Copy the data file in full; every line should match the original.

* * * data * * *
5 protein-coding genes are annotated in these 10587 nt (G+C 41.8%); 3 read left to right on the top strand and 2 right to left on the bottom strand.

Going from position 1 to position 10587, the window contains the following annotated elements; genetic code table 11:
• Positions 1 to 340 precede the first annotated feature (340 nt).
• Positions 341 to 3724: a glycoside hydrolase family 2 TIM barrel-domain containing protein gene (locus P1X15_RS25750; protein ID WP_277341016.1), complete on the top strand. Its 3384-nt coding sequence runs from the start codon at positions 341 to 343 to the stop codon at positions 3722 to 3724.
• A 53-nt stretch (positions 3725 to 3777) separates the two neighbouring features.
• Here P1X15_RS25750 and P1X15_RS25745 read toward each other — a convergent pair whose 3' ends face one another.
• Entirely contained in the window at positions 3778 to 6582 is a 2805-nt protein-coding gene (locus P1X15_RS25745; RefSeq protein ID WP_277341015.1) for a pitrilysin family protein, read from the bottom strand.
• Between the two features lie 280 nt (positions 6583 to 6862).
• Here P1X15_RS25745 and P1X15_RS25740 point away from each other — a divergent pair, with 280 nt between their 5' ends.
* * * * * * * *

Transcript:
5 protein-coding genes are annotated in these 10587 nt (G+C 41.8%); 3 read left to right on the top strand and 2 right to left on the bottom strand.

Going from position 1 to position 10587, the window contains the following annotated elements; genetic code table 11:
• Positions 1 to 340 precede the first annotated feature (340 nt).
• Positions 341 to 3724: a glycoside hydrolase family 2 TIM barrel-domain containing protein gene (locus P1X15_RS25750; protein ID WP_277341016.1), complete on the top strand. Its 3384-nt coding sequence runs from the start codon at positions 341 to 343 to the stop codon at positions 3722 to 3724.
• A 53-nt stretch (positions 3725 to 3777) separates the two neighbouring features.
• Here P1X15_RS25750 and P1X15_RS25745 read toward each other — a convergent pair whose 3' ends face one another.
• Entirely contained in the window at positions 3778 to 6582 is a 2805-nt protein-coding gene (locus P1X15_RS25745; RefSeq protein ID WP_277341015.1) for a pitrilysin family protein, read from the bottom strand.
• Between the two features lie 280 nt (positions 6583 to 6862).
• Here P1X15_RS25745 and P1X15_RS25740 point away from each other — a divergent pair, with 280 nt between their 5' ends.